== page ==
Thursday, October 29, 2015

The Devil's Walking-stick

A Devil's Walking-stick

     Among our strangest of shrubs is the Devil's Walking-stick (Aralia spinosa). There are a lot of peculiar traits to this common tree. It also known by a variety of different names, though most are also used used for other trees, in particular Zanthoxylem calva-herculis, leading to confusion. These include Hercules Club, Prickly Ash, Angelica Tree, Prickly Elder, Toothache Tree, Spikenard, Tearblanket, Pigeonberry, and Pigeon Tree. 
     Its most common name comes from the straight, very prickly trunk, which usually only has a single, branchless stem and rarely gets over 30' tall at best. They normally form small clumps of trees, with individual plants sending up new shoots around the parent plant. Damage to the roots and stems seems to encourage even more prolific suckering of new stems. This may be an adaptation helping the sun-loving tree react to forest fires and fallen trees to take advantage of the sun spots.

The fruit/flower stalk on this shrub is very colorful even after the berries have fallen off. 

     The stems and trunks almost never have any branching and most of the growth is concentrated near the top of the plant, giving it a very unique appearance. It stands out in almost every season, whether because of its huge flower heads (up to 4' wide), brightly colored fruit stalks, prickly aspects (even the leaves have spines along many of the veins, thus the scientific epithet of spinosa), or huge berry clusters. 

Berries (several already missing) and fruit stem. 

     The berries do not last long, though they are not a preferred food choice for any particular creature that I'm aware of. Each berry contains 3-5 very small seeds in the middle of the juicy fruit. They can really stain clothes or your fingers. Individual plants generally do not produce flowers or fruits until after their 3rd or 4th year of growth. Some believe the fruits were a favorite of the now extinct Passenger Pigeon (and thus its other common names of Pigeonberry or Pigeon Tree), but that is debatable.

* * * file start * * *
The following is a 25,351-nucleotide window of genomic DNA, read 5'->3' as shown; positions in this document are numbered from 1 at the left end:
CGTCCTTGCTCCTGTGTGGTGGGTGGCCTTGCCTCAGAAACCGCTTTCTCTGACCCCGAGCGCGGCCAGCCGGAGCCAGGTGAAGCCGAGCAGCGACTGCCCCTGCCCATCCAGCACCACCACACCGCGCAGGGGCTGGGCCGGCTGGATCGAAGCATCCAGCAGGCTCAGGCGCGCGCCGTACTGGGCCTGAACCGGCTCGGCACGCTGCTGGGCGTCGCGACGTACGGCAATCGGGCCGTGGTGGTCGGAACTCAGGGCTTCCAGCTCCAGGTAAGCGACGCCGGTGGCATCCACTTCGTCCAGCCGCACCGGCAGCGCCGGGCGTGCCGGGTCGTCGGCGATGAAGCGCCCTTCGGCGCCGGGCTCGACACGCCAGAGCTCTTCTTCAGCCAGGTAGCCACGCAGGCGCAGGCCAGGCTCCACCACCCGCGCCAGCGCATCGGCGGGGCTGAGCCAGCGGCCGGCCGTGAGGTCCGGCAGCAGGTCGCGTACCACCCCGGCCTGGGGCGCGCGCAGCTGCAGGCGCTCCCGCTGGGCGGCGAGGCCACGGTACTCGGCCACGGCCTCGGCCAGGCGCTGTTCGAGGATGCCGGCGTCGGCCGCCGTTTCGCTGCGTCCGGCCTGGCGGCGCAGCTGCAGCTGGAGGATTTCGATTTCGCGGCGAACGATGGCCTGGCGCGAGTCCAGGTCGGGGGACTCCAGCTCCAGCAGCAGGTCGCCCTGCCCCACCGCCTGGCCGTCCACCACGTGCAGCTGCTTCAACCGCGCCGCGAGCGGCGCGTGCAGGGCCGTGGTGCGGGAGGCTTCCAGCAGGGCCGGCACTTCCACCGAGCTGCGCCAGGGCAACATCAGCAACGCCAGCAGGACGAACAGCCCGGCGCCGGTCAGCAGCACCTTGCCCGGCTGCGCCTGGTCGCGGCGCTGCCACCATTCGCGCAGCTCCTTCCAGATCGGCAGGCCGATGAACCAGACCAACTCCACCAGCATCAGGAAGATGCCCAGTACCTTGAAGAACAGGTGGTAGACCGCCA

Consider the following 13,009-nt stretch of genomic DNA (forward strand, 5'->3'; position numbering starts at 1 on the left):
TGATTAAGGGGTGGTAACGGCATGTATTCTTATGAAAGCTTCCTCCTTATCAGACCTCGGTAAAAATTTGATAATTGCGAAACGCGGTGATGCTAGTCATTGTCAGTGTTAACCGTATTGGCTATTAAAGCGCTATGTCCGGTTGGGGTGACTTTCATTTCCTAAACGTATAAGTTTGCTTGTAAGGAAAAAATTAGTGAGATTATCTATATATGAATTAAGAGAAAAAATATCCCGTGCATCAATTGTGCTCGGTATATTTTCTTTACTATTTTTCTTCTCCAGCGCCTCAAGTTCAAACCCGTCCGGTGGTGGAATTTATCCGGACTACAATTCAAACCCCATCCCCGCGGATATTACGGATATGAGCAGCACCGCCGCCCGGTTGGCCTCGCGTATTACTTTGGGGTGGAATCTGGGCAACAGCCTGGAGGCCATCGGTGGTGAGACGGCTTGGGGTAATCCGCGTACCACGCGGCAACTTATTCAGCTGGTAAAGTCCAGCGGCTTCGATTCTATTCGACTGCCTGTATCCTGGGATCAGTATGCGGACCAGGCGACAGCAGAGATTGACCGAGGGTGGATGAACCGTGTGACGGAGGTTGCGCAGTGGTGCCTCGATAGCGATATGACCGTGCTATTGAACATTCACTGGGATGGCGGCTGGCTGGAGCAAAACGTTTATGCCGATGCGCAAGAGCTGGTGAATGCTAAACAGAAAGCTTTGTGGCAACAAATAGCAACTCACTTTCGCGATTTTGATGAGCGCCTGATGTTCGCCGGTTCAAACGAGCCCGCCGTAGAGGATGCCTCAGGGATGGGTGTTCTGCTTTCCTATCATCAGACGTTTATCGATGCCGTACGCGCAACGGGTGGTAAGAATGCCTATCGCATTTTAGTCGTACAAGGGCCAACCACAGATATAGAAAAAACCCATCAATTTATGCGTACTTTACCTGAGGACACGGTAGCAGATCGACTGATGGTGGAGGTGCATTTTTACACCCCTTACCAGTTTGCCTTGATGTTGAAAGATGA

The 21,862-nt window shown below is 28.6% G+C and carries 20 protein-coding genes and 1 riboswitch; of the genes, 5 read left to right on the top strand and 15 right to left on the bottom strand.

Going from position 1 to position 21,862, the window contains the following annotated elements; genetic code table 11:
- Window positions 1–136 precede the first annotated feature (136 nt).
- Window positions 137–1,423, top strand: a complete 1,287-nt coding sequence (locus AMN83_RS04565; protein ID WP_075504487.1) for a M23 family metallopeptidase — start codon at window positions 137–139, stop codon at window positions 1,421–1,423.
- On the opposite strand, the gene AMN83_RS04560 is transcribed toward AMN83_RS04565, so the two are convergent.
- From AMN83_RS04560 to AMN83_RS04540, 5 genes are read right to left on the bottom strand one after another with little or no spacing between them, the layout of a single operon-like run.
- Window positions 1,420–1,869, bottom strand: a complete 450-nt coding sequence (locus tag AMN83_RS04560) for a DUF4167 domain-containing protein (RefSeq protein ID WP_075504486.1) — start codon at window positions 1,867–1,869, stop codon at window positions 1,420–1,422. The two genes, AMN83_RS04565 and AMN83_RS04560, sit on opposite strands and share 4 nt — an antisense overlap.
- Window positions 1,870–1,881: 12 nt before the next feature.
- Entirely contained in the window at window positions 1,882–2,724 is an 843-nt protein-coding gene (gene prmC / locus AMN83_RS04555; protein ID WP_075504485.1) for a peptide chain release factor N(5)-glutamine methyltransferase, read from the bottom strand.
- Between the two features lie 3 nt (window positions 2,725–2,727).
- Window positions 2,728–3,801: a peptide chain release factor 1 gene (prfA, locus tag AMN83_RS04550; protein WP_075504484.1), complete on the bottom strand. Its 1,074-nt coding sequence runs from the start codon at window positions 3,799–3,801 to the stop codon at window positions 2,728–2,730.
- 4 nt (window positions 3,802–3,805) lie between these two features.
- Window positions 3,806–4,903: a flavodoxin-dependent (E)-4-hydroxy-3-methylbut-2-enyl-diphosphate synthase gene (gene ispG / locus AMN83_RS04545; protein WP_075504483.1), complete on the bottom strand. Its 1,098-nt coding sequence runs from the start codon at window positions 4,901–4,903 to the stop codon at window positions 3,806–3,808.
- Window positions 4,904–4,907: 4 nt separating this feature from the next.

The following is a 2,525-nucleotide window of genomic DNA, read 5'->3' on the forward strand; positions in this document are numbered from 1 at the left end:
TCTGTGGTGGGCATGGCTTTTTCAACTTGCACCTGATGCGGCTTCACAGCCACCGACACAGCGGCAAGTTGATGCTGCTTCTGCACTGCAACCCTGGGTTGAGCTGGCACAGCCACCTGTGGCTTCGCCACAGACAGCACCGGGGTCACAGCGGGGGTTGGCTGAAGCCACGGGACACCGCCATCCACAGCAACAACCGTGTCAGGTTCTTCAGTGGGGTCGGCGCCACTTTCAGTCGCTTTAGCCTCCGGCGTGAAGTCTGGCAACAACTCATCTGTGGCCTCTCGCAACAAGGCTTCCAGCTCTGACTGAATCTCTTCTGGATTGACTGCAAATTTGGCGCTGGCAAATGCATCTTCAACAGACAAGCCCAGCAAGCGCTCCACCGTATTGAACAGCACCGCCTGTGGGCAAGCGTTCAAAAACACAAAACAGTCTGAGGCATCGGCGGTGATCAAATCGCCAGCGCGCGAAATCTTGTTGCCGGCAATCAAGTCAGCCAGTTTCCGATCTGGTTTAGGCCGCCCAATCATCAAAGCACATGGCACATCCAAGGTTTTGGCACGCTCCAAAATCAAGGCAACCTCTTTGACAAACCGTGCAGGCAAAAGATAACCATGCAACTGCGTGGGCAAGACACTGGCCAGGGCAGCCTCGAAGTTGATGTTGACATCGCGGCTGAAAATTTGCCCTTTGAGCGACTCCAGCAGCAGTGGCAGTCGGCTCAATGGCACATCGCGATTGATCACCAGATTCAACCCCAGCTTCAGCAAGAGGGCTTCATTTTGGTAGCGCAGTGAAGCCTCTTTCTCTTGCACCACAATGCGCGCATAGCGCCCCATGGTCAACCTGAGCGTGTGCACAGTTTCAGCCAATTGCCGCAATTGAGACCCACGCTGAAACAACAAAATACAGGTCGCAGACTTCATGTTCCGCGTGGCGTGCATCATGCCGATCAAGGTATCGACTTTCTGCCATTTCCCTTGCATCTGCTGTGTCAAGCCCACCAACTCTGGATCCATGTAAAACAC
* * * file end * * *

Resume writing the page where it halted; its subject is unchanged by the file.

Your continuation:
Most parts of the tree, even leaves, have prickles and spines. 

     Devil's Walking-stick has the largest leaves of any tree in North America. They are so large as to appear to be branches, but in reality are giant, twice compound leaves. Some can be over 3' long and 2' wide. That they are actually leaves is evident when they fall off in the Autumn, leaving a very prickly single trunk to stand alone. 

A single twice compound leaf, the largest of any of our trees.

     The large leaves serve as food for 8 different species of caterpillars and are heavily eaten at times by various beetles. Their prickly nature discourages browse by such creatures as deer. The finely chopped leaflets have been used when very young as potherbs, but others warn of their mildly toxic nature, especially if older or not well cooked. Some people even develop dermatitis from contact with any part of the plant at all. 

Giant leaves in their Fall color, though yellow is more common.

     Devil's Walking-stick has had a variety of uses by people. Ethnobotanist Daniel Moerman recorded that the Cherokee used various parts to treat rheumatism, sores, venereal disease, ease the pain of decaying teeth, and even for flatulence. They used the sap from the roots to try and ease paralysis, though they also noted that the green roots were poisonous.The Choctaw made a poultice from the boiled roots as a cure for boils and swollen leg veins. The Koasati used drops derived from it for sore eyes, while the Rappahannock thought it could be used for boils, fevers, and sores.
     During the Civil War, Confederate doctor Francis Porcher was tasked with finding alternative medicines for those no longer available due to Union blockades. He noted that the bark could be used for chronic rheumatism, colic, syphilis, and the pain from dental cavities (thus another moniker of Toothache Tree). As a vomiting agent, he stated that it was "probably to be preferred to any emetic yet discovered among our native plants." In South Carolina, he said the plant was "the rattlesnake master par excellance" for treating snake bites. He was quite a supporter of its medicinal uses.
     As can be seen, there is a lot to this shrub besides its unusual appearance. Something to keep in mind when running into this prickly character anytime in the year, but particularly this Halloween season.

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